Sometimes the challenges of every-day life prevent us from seeing what is really important. We may fail to say hello or good-bye, please or thanks, to congratulate or compliment, or just do a random act of kindness for someone we don’t even know, for no reason at all.

So the philosophical question here is this: How’s your parachute packing coming along? Who looks to you for strength in times of need? And perhaps, more importantly, who are the special people in your life who provide you the encouragement you need when the chips are down? Perhaps it’s time right now to give those people a call and thank them for packing your chute.

Chap. Fr. Joe D’Angelo

President’s Message, June 2013

I would like to take this opportunity to THANK the many friends and members who wished me well during my recent hospital stay. Your prayers and words of comfort and encouragement will never be forgotten. THANK YOU!

Your Shields Board had a busy month. On Saturday, May 4, I attended the FOP Memorial in Hicksville, honoring Police Officers who made the ultimate sacrifice. It was another excellent presentation by President Charlie Caputo and his Board.

On Wednesday, May 22, Mike Villa and Rich Rottkamp represented The Shields at the annual Nassau County Police wreath presentation.

On Saturday, May 25, Mike Villa represented The Shields at the Police Arlington Memorial in Queens.

On Saturday, May 25, I, along with many members and friends, attended the flag placement ceremony at L.I. National cemetery.

From Thursday, May 30 – Saturday, June 1 we attended The Victory Challenge, Nassau County Empire State Games for the Physically Challenged at Mitchel Field. My sincere thanks go to those who not only attended, but spent 3 days with us volunteering. I must also thank FBI Agent John Mifsud and his coworkers for the tremendous assistance they provide on Friday at the games. Unfortunately there are many who choose not to attend. It’s your loss, because helping these children is truly rewarding.

That concludes May’s activities, now on to our next meeting, on Thursday, June 13, which will be Scholarship Presentation night as well as spouse night. So bring your favorite partner to the meeting.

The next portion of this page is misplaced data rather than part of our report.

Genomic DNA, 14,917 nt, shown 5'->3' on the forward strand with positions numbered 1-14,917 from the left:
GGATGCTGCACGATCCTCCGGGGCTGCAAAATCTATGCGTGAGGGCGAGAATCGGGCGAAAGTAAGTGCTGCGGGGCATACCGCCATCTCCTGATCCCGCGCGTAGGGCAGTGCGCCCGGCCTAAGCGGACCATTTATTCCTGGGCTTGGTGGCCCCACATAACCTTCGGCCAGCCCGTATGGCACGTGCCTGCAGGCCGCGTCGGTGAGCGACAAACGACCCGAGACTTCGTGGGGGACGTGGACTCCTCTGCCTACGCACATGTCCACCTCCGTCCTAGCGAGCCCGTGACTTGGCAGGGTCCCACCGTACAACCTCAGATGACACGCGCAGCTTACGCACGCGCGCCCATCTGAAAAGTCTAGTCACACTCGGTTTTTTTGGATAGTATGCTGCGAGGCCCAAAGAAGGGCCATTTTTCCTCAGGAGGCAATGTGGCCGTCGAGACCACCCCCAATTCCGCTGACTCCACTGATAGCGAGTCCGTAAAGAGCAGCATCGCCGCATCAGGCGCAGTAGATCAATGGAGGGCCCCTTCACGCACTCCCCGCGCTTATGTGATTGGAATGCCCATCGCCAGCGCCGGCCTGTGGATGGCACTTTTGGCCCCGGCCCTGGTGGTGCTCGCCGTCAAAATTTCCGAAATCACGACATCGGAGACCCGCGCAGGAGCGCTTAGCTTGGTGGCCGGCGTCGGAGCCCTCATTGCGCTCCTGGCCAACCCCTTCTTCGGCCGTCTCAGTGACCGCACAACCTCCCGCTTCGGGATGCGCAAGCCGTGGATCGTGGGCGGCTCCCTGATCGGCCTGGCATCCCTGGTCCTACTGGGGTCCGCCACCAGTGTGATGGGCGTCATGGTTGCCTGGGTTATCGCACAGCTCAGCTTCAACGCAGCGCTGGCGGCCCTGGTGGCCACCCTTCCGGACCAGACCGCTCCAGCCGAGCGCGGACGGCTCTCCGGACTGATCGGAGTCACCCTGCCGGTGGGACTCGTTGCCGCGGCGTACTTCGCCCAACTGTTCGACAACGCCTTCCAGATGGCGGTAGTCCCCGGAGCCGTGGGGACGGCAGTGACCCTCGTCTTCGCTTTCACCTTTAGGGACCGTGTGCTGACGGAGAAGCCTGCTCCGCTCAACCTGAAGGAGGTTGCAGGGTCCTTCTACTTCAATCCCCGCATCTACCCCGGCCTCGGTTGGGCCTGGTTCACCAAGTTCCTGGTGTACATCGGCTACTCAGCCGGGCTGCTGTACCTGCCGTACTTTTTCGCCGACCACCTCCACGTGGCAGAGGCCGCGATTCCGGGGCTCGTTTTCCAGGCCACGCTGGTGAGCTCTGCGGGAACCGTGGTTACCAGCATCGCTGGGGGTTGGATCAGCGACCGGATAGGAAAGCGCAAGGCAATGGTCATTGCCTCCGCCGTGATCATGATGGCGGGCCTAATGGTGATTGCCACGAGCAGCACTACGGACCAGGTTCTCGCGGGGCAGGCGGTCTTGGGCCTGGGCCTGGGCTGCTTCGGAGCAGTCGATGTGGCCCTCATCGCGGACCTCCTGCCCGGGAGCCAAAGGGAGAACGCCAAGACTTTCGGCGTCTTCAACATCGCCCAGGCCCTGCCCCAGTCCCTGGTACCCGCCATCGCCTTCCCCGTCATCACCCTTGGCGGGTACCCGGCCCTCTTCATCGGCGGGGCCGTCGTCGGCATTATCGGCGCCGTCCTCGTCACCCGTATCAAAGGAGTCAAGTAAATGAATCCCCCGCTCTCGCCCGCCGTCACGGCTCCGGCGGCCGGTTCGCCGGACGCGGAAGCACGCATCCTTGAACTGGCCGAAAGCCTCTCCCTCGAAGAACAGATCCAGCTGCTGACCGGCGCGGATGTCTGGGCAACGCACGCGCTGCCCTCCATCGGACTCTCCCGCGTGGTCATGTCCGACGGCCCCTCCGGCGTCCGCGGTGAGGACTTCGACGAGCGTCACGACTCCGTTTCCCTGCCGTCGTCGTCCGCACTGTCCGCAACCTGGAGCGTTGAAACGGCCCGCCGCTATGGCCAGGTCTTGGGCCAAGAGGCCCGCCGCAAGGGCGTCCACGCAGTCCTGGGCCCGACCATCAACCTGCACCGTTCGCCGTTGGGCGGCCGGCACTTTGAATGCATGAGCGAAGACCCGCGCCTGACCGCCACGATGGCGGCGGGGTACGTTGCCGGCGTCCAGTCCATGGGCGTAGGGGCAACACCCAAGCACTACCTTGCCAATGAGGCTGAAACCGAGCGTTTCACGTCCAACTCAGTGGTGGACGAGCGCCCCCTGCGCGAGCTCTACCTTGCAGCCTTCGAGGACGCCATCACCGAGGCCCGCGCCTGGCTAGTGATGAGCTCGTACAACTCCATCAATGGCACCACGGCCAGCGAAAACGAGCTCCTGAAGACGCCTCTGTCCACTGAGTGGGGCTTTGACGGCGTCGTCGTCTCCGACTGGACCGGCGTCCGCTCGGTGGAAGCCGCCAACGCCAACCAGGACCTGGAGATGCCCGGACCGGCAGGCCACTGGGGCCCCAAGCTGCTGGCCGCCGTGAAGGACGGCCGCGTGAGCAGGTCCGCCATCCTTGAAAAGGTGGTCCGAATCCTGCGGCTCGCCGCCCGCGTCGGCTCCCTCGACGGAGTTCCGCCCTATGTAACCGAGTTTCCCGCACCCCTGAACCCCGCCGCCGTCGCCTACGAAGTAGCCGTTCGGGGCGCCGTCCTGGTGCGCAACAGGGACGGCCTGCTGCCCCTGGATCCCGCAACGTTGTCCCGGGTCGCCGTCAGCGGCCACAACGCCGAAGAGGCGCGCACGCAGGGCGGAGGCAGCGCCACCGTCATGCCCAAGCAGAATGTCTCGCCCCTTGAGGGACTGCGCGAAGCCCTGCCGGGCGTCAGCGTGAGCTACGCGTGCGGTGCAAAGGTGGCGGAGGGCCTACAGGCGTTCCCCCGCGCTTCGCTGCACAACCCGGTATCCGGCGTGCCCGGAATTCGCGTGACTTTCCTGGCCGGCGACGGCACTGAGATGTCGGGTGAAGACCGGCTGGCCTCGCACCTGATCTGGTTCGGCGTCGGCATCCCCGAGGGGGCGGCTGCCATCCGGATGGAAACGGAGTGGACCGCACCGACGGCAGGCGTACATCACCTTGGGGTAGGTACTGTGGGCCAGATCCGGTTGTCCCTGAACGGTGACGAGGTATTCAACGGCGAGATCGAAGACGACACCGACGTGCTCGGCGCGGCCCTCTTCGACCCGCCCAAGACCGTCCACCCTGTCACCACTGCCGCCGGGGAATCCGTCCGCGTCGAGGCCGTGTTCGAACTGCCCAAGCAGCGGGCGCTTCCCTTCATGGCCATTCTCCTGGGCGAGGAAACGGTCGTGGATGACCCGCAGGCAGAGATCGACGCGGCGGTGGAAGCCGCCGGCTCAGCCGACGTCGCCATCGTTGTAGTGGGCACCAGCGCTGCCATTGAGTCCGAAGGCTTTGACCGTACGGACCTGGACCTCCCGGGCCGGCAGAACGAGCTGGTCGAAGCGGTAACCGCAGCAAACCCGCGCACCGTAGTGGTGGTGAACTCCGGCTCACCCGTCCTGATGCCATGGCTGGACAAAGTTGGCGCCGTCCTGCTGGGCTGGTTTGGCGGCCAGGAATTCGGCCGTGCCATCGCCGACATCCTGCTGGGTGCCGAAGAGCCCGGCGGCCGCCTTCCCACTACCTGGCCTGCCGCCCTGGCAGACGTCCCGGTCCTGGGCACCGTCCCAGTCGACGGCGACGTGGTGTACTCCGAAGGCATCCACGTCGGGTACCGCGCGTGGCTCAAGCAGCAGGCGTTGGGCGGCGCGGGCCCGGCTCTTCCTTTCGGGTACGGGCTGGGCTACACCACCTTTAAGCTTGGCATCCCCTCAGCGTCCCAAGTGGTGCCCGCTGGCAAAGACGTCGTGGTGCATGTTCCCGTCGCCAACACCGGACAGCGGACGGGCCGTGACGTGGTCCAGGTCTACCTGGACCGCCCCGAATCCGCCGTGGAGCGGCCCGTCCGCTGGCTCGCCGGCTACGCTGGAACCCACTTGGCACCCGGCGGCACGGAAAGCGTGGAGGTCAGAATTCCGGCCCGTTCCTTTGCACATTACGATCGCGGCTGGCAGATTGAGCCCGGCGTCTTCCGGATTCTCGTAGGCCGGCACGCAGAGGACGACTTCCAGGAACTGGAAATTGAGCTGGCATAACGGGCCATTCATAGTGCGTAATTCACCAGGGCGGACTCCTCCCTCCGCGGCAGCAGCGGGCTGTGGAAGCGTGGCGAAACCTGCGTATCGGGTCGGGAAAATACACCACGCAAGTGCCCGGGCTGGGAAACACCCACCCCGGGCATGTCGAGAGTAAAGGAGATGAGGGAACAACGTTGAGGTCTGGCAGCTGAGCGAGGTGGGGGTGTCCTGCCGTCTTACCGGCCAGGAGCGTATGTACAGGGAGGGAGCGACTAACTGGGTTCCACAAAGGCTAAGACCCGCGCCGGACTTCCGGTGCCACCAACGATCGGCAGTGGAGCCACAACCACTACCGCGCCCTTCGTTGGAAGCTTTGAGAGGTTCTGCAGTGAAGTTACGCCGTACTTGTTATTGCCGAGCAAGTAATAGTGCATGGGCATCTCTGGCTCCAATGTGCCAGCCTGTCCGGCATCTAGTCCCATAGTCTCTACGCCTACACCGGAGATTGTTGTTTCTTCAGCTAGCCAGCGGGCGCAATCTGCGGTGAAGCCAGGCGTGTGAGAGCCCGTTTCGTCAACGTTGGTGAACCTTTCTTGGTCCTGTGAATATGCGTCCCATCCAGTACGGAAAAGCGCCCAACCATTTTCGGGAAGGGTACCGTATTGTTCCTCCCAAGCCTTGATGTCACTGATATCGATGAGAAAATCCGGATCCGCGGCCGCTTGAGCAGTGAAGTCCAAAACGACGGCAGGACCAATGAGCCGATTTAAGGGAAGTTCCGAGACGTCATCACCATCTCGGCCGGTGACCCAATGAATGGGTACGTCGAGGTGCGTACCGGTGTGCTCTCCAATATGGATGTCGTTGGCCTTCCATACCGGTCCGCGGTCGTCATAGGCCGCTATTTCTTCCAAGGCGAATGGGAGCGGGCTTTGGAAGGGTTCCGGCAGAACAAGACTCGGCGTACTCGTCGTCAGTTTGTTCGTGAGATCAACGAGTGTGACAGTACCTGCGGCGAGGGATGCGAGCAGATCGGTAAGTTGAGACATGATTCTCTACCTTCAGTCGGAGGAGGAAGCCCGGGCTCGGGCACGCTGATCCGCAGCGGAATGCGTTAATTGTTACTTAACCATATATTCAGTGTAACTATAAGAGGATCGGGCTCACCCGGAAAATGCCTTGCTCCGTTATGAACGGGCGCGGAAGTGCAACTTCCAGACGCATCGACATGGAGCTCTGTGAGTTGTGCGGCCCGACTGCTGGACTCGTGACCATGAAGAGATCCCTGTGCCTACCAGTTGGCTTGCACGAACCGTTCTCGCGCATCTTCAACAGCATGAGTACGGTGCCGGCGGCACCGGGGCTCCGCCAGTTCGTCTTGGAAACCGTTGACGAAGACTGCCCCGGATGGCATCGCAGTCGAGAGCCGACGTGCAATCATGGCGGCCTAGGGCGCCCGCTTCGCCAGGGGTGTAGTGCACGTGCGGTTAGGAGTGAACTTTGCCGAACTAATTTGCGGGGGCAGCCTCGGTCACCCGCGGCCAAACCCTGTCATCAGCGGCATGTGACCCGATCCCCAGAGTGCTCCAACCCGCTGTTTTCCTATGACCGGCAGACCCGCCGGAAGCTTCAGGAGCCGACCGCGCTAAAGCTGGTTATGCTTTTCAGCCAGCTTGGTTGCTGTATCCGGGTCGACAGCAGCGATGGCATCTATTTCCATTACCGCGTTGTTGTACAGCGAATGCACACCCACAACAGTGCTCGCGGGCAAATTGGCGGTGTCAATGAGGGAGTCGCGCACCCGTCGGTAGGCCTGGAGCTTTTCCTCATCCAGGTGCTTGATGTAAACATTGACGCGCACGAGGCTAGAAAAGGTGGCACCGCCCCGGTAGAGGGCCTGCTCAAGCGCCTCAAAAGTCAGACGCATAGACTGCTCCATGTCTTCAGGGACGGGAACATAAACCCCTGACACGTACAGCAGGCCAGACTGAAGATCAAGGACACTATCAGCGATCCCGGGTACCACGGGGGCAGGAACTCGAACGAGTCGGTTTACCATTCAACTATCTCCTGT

We will also be honoring the family of slain Detective Pete Figoski NYPD for their dignity and demeanor through out the ordeal of the trial.
Have a safe and happy summer.

Fraternally,
Richie

Police Officer of the Month, June 2013

Lieutenant (Retired) Thomas K. Barnes: Formerly of the Gang Division

At approximately 1100 hours of Friday, April 13, 2012 retired Lieutenant Thomas Barnes was gassing up his car at the BP station at the corner of East 119th Street and First Avenue. Moments earlier three Police Officers responded to a robbery in progress at a pharmacy located diagonally across from the street where Lt Barnes was standing. The pharmacy, containing three workers and five customers including a baby in a stroller, was being held up by two males demanding cash and perscription medicines. The responding officiers were attempting to restrain one of the perpetrators when the second perpetrator exited the pharmacy shooting at the officers. Once of the officers returned fire as the perp sprinted across the street continuing to fire at the officers. Lt Barnes kneew he had to intervene to help save the officers lives. As the perp ran away from the officers, continuing to fire his weapon, Lt Barnes stepped out from behind cover and fired three rounds at the perp. The peretrator fell to the ground mortally wounded.

Ther perpetrator was later identified as Wyatt Randolph, age 23, a known “Bloods” gang member who may recently committed two similiar robberies. Rudolph had also been connected to shooting a 19 year old in Georgia and a shooting in New York in 2010.

In recognition of Lt Thomas Barnes displayed true courage and taking decisive action resulting in the death of a dangerous armed perpetrator, potentially saving the lives of fellow officers, the LI Shields are proud to honor Ret Lt Thomas Barnes as cop of the month.